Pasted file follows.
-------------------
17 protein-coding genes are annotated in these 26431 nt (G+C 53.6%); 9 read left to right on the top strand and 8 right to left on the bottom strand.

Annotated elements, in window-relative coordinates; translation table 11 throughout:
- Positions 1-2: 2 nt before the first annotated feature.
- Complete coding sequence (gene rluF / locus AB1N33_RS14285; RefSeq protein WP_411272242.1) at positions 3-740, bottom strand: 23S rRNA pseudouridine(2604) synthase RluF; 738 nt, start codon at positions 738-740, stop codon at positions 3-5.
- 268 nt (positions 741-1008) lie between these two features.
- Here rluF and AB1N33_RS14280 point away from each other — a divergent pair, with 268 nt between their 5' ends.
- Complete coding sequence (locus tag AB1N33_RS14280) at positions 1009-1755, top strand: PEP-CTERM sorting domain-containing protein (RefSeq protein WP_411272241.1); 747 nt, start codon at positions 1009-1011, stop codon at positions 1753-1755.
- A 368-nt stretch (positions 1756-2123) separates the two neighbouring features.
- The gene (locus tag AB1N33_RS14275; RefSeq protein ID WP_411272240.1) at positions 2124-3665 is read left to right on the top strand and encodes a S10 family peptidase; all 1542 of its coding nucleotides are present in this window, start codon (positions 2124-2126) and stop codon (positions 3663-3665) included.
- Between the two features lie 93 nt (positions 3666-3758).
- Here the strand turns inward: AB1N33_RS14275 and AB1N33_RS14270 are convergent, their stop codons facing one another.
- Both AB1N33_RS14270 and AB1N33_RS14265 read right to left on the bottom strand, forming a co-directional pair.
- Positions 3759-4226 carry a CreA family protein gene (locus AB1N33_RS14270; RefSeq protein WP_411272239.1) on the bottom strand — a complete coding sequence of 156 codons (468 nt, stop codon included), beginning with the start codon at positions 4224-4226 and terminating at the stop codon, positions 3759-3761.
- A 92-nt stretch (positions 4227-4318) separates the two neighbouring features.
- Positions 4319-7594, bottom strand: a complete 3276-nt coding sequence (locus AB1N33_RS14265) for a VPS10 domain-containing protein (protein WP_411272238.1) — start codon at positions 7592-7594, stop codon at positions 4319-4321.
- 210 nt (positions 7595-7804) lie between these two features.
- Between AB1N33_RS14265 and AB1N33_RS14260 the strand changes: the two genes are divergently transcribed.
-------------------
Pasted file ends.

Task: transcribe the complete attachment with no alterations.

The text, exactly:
17 protein-coding genes are annotated in these 26431 nt (G+C 53.6%); 9 read left to right on the top strand and 8 right to left on the bottom strand.

Annotated elements, in window-relative coordinates; translation table 11 throughout:
- Positions 1-2: 2 nt before the first annotated feature.
- Complete coding sequence (gene rluF / locus AB1N33_RS14285; RefSeq protein WP_411272242.1) at positions 3-740, bottom strand: 23S rRNA pseudouridine(2604) synthase RluF; 738 nt, start codon at positions 738-740, stop codon at positions 3-5.
- 268 nt (positions 741-1008) lie between these two features.
- Here rluF and AB1N33_RS14280 point away from each other — a divergent pair, with 268 nt between their 5' ends.
- Complete coding sequence (locus tag AB1N33_RS14280) at positions 1009-1755, top strand: PEP-CTERM sorting domain-containing protein (RefSeq protein WP_411272241.1); 747 nt, start codon at positions 1009-1011, stop codon at positions 1753-1755.
- A 368-nt stretch (positions 1756-2123) separates the two neighbouring features.
- The gene (locus tag AB1N33_RS14275; RefSeq protein ID WP_411272240.1) at positions 2124-3665 is read left to right on the top strand and encodes a S10 family peptidase; all 1542 of its coding nucleotides are present in this window, start codon (positions 2124-2126) and stop codon (positions 3663-3665) included.
- Between the two features lie 93 nt (positions 3666-3758).
- Here the strand turns inward: AB1N33_RS14275 and AB1N33_RS14270 are convergent, their stop codons facing one another.
- Both AB1N33_RS14270 and AB1N33_RS14265 read right to left on the bottom strand, forming a co-directional pair.
- Positions 3759-4226 carry a CreA family protein gene (locus AB1N33_RS14270; RefSeq protein WP_411272239.1) on the bottom strand — a complete coding sequence of 156 codons (468 nt, stop codon included), beginning with the start codon at positions 4224-4226 and terminating at the stop codon, positions 3759-3761.
- A 92-nt stretch (positions 4227-4318) separates the two neighbouring features.
- Positions 4319-7594, bottom strand: a complete 3276-nt coding sequence (locus AB1N33_RS14265) for a VPS10 domain-containing protein (protein WP_411272238.1) — start codon at positions 7592-7594, stop codon at positions 4319-4321.
- 210 nt (positions 7595-7804) lie between these two features.
- Between AB1N33_RS14265 and AB1N33_RS14260 the strand changes: the two genes are divergently transcribed.